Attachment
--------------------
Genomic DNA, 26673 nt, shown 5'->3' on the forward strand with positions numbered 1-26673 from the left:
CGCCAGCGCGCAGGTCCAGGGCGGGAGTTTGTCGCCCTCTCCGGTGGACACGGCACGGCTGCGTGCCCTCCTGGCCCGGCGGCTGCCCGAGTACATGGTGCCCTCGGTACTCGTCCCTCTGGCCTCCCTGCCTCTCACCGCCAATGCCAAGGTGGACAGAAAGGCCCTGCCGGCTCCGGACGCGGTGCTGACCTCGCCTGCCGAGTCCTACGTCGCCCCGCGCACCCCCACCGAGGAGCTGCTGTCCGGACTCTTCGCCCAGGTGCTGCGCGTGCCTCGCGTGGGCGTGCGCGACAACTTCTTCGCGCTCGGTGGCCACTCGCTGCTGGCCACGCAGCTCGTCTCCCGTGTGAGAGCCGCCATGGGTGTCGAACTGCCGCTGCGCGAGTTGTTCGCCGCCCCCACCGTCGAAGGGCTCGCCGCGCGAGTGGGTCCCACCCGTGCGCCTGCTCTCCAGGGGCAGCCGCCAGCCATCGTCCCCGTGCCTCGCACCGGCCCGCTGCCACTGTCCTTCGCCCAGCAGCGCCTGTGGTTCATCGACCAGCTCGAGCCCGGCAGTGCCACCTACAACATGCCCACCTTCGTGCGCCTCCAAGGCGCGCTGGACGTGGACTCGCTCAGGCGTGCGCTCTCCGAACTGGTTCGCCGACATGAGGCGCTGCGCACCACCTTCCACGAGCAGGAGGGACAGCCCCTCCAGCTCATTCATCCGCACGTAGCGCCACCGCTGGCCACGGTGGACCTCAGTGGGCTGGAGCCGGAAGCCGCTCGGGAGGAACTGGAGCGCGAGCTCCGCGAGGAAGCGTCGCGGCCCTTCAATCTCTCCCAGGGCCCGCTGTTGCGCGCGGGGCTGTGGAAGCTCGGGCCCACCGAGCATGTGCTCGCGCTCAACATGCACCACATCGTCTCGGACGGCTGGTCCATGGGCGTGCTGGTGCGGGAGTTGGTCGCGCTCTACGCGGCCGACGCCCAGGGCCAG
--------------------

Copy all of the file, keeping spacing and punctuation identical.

Genomic DNA, 26673 nt, shown 5'->3' on the forward strand with positions numbered 1-26673 from the left:
CGCCAGCGCGCAGGTCCAGGGCGGGAGTTTGTCGCCCTCTCCGGTGGACACGGCACGGCTGCGTGCCCTCCTGGCCCGGCGGCTGCCCGAGTACATGGTGCCCTCGGTACTCGTCCCTCTGGCCTCCCTGCCTCTCACCGCCAATGCCAAGGTGGACAGAAAGGCCCTGCCGGCTCCGGACGCGGTGCTGACCTCGCCTGCCGAGTCCTACGTCGCCCCGCGCACCCCCACCGAGGAGCTGCTGTCCGGACTCTTCGCCCAGGTGCTGCGCGTGCCTCGCGTGGGCGTGCGCGACAACTTCTTCGCGCTCGGTGGCCACTCGCTGCTGGCCACGCAGCTCGTCTCCCGTGTGAGAGCCGCCATGGGTGTCGAACTGCCGCTGCGCGAGTTGTTCGCCGCCCCCACCGTCGAAGGGCTCGCCGCGCGAGTGGGTCCCACCCGTGCGCCTGCTCTCCAGGGGCAGCCGCCAGCCATCGTCCCCGTGCCTCGCACCGGCCCGCTGCCACTGTCCTTCGCCCAGCAGCGCCTGTGGTTCATCGACCAGCTCGAGCCCGGCAGTGCCACCTACAACATGCCCACCTTCGTGCGCCTCCAAGGCGCGCTGGACGTGGACTCGCTCAGGCGTGCGCTCTCCGAACTGGTTCGCCGACATGAGGCGCTGCGCACCACCTTCCACGAGCAGGAGGGACAGCCCCTCCAGCTCATTCATCCGCACGTAGCGCCACCGCTGGCCACGGTGGACCTCAGTGGGCTGGAGCCGGAAGCCGCTCGGGAGGAACTGGAGCGCGAGCTCCGCGAGGAAGCGTCGCGGCCCTTCAATCTCTCCCAGGGCCCGCTGTTGCGCGCGGGGCTGTGGAAGCTCGGGCCCACCGAGCATGTGCTCGCGCTCAACATGCACCACATCGTCTCGGACGGCTGGTCCATGGGCGTGCTGGTGCGGGAGTTGGTCGCGCTCTACGCGGCCGACGCCCAGGGCCAG